I found some tack on a website, there were really good deals for most of it, and I think they are known brands, but I'll look into that. I will get some saddle soap and conditioner and clean them up and see if they're usable, but I don't think he will sell them, because they were his wife's horses saddles, and now she has passed ;.(
    STAY FAR FAR AWAY from saddle packages. If a saddle is being sold new with a breast collar, bridle, etc for a reasonable price DO NOT BUY IT. It's a mistake so many people make, and then they end up with a 300 dollar saddle and equipment that hurts the horse and falls apart. I would STRONGLY advise posting a thread and asking some opinions on the saddles you're considering to get input from the ones who have done this before before buying since you're a newbie at it.

    Read this thread to learn more about it.
    So you want to buy a cheap saddle package?

    And the above posters bring up a good point. If you can barely afford the horse what will you do when a vet bill pops up? I recently had to bring out the emergency vet for Clementine because she choked. That was a several hundred dollar bill RIGHT as school was starting and I had rent to pay, tuition, board, the internet bill. All at once. With no job. To be honest I didn't have the money for it and I took out another student loan to pay for everything. It's okay to not have a reserve vet fund AS LONG AS the horse will get vet care if it needs it.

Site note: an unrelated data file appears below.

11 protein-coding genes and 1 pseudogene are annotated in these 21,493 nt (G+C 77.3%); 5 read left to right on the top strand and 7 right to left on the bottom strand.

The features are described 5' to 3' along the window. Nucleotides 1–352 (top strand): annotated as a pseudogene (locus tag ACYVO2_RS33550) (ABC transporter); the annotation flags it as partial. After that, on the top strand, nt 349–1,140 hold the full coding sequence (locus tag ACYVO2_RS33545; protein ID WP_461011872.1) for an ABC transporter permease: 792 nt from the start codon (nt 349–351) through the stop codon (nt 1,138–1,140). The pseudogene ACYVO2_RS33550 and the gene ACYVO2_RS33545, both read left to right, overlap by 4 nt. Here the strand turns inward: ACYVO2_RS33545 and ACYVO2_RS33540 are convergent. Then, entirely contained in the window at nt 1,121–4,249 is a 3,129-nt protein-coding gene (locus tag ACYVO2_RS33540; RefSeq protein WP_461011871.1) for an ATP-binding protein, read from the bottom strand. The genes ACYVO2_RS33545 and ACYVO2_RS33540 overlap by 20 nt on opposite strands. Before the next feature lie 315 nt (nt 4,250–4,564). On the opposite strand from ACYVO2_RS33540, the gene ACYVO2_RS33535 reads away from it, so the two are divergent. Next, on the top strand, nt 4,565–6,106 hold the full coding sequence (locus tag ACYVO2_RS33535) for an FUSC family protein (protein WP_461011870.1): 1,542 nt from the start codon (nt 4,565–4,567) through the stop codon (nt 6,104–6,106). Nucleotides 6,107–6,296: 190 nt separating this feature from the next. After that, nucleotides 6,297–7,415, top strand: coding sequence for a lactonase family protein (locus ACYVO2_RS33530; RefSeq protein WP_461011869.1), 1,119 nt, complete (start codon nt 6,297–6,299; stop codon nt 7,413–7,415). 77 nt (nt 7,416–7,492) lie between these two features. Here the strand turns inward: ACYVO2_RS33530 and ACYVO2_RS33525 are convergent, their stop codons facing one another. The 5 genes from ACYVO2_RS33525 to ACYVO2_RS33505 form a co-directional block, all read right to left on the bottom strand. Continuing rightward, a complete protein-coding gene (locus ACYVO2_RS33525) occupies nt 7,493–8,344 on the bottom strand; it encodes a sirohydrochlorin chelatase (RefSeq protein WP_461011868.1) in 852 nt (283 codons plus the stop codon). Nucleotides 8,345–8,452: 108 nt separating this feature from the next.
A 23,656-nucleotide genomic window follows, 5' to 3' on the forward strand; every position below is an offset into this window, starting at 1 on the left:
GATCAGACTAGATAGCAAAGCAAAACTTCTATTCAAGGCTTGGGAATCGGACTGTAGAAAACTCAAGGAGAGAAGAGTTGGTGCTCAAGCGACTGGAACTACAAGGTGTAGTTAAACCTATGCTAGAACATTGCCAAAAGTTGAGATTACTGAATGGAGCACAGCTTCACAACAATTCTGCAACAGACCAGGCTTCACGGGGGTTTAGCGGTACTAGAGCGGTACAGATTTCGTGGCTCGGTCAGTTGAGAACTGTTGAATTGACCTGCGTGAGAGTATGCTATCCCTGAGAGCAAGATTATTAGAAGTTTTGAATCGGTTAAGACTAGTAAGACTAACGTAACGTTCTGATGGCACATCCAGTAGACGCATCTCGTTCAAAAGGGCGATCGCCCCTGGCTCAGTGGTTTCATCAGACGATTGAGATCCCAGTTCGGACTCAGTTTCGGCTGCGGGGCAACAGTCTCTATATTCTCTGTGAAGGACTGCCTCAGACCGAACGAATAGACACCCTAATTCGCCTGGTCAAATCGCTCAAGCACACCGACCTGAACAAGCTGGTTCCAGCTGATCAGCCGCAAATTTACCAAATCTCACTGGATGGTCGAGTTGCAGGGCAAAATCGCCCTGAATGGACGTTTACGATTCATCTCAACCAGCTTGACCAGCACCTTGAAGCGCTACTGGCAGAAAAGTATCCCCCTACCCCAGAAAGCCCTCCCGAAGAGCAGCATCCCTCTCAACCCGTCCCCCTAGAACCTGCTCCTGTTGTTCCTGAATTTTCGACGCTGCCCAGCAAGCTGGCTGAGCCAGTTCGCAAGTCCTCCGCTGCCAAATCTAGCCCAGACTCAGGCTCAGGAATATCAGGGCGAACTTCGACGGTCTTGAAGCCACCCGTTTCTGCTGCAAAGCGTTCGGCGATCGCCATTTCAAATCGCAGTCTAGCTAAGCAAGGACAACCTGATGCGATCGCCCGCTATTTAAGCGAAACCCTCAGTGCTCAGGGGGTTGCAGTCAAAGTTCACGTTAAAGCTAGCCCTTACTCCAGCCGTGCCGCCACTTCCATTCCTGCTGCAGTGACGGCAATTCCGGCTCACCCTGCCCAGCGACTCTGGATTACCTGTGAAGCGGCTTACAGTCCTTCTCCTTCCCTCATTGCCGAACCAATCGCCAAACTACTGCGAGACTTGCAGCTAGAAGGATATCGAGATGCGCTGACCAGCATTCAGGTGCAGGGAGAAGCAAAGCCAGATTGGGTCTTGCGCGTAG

I still don't have a reserve fund. Still pretty strapped for cash. But if she needed a vet again she'd get one hands down and I'd find a way to pay for it. You have to think about things like that and what you'll do and how you'll prepare. Horses are walking accidents waiting to happen - you've gotta have a plan for the day you bring your horse in and its lame, or has some big gash from god knows what, or has a bout of colic or chokes. Unfortunately horses are money eaters even after the initial cost of them.
    MinuitMouse likes this.
         
        10-07-2013, 12:59 PM
      #10
    Trained
    You can always find deals on used saddles, you just have to have the time and patience to look. I got my older Stubben Siegfried fully fitted out for $275. Same saddle usually sells for $400-500 on eBay.

    Also, what's so bad about a western saddle if you're just dinking around anyway? Older western saddles actually tend to put you in a fairly decent position and can be quite comfy. Suck it up and deal with it for now, then get what you want when you can afford it. As has been said, "beggars can't be choosers."

    That being said, I agree 100% with Endiku.